The biggest issue seems to be that in asserting herself as an author, she rejected the role of blogger, and that's what irks people the most. But titles are complex these days. I don't consider myself a blogger per se, but here I am writing on my blog. I don't consider myself a chef, either, even though I'm usually billed that way.

As someone who has penned a memoir, I've suffered through unpleasant personal attacks in Amazon reviews and discussed intimate details of my life with inane interviewers who never cracked my book. I once had a vapid TV host ask me on the air -- live -- whether I planned to have kids, just weeks after wrenching reproductive surgery.

It's my hope that now that the film has released, the herd will shift and this will all die down. I don't know Powell, so it's not about defending her personally. I feel a bit of kinship with any author or blogger who has had to deal with bad reviews, nasty comments or just the sometimes unflattering glare of the spotlight.

Misery loves company. Writers should stick together.

(Photo of Meryl Streep and the Paris on-location set by Mike Klozar; photo of Julie Powell by Ken Lambert of The Seattle Times)

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18 Comments:

Blogger Suzie the Foodie said...

I was shocked to see the nasty comments via Amazon about Julie's book and wrote to defend her a while ago and the comments have just gotten meaner. My biggest criticism with the movie is they tone down her aggressive personality into something insipid and boring and that is not her at all, at least how she portrays herself in the book.

Good for you for being her Facebook friend and standing up for her! I can understand your feeling on kinship with her, your foodie paths were very different but still it's all about the love of food.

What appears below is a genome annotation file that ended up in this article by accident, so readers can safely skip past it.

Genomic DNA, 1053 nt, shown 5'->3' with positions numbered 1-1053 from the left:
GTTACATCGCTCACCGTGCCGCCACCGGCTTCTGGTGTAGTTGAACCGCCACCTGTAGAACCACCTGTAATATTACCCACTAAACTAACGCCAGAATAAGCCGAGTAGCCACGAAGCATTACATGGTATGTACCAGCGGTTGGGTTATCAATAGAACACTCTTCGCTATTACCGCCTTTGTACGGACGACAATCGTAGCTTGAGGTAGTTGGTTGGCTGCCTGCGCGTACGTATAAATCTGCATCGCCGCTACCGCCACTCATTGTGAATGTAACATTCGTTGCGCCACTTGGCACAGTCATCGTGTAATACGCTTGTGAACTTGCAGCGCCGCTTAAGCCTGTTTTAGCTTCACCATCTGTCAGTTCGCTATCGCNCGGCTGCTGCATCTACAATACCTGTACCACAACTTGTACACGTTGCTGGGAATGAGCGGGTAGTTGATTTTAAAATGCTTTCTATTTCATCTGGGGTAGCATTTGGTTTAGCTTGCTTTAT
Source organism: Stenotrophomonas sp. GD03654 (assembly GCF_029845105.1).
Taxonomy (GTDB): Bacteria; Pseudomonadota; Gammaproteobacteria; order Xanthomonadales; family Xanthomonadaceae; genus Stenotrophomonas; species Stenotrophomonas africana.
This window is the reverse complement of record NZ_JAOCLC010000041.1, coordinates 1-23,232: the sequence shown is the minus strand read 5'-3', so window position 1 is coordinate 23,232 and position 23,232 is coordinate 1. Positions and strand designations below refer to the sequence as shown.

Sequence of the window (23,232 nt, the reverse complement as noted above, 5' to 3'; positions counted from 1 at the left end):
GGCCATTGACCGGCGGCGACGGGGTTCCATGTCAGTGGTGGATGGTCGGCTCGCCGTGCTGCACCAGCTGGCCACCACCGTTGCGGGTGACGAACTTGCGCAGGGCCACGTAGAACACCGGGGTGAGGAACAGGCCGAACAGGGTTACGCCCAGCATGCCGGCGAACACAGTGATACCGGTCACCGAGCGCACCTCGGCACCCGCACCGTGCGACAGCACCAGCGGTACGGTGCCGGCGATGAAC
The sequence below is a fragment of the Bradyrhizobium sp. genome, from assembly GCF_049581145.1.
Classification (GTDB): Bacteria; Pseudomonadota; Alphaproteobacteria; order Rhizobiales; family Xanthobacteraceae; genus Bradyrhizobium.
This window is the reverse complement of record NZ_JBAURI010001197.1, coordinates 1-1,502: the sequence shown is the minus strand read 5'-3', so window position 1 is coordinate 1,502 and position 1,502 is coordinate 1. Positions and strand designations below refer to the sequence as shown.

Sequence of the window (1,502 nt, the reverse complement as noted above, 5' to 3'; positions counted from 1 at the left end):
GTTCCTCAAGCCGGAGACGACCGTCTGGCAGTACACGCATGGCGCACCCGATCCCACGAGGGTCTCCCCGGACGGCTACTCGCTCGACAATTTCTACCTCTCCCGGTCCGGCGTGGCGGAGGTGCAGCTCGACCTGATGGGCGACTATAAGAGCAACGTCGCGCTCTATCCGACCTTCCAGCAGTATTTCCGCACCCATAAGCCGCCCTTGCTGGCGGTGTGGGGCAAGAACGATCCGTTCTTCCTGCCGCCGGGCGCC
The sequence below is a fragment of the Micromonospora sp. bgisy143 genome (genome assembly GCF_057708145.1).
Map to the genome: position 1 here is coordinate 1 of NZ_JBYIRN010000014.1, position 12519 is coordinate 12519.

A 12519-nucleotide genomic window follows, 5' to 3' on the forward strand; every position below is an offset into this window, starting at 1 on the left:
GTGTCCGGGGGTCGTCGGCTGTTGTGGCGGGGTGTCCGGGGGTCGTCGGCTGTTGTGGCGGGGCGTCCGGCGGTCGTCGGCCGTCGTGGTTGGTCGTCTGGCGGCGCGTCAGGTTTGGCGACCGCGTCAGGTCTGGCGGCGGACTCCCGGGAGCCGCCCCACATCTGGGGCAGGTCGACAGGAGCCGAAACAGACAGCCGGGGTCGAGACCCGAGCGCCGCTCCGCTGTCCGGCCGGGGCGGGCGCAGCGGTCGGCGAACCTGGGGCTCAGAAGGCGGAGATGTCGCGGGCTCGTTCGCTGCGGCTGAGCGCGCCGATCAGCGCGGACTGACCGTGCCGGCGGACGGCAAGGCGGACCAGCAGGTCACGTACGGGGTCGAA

Who says we have to like everybody and what's wrong with not liking everybody? She is just being true to herself which is what I loved about her in the book. She was so real that I think it unnerved a lot of people.

August 10, 2009 at 6:50 AM  
Anonymous Amber said...

To be honest, I can agree with Julie Powel on a lot of things. Bloggers can be clannish and boring.

I'm fairly new to the food blogging game - I started doing it after reading Pioneer Woman's blog. It never occured to me to do, but once the idea was in my head, I couldn't let it go.

Right off the bat, my introduction to food blogging has not been nice. Pioneer Woman, alerted to my blog by none other than me, then "borrowed" one of my posts without giving me credit.

Many of the food bloggers I've met are very cliquish, and have no desire to include newbies that are still sorting out how to use their camera and light, or who don't cook with fish, but do cook with butter and beef.

It can be very frustrating when you reach out and get your hand slapped as not good enough.

So personally, I like Julie Powel on principle, because plenty of other food bloggers don't. It really just seems like jealousy that she managed to have an idea that caught on and garnered attention.

I loved your post, and your book looks fabulous. I'm always looking for new 'foodie' books to read, so I'll be picking this up.

August 10, 2009 at 7:26 AM  
Blogger Leigh C. said...

My biggest beef with Julie's portrayal in the movie is that it makes her out to be a Julia Child worshiper, which she isn't - at least, not to the Amy Adams-bright-eyed-dress-like-Julia extreme. If Nora Ephron had stuck with the certainty of ingredients coming together to make chocolate cream that Julie-the-character had expressed early on in the movie, I think it would have been a much more interesting flick that way.

Having said that, I liked the movie very much and love Julie's book. It makes me want to run out and get "My Life In France" now and reread "Julie and Julia" for the third time.

August 10, 2009 at 9:11 AM  
Anonymous Anonymous said...

Kathleen, I agree with your assessment on Virginia Willis' piece. It IS frustrating to see someone who has done nothing more than put together a navel-gazing blog get a big six-figure book contract, when someone like me has been slogging it out for years getting less than $10k. Powell is taking the heat for some other young bloggers who got book deals in her wake, too.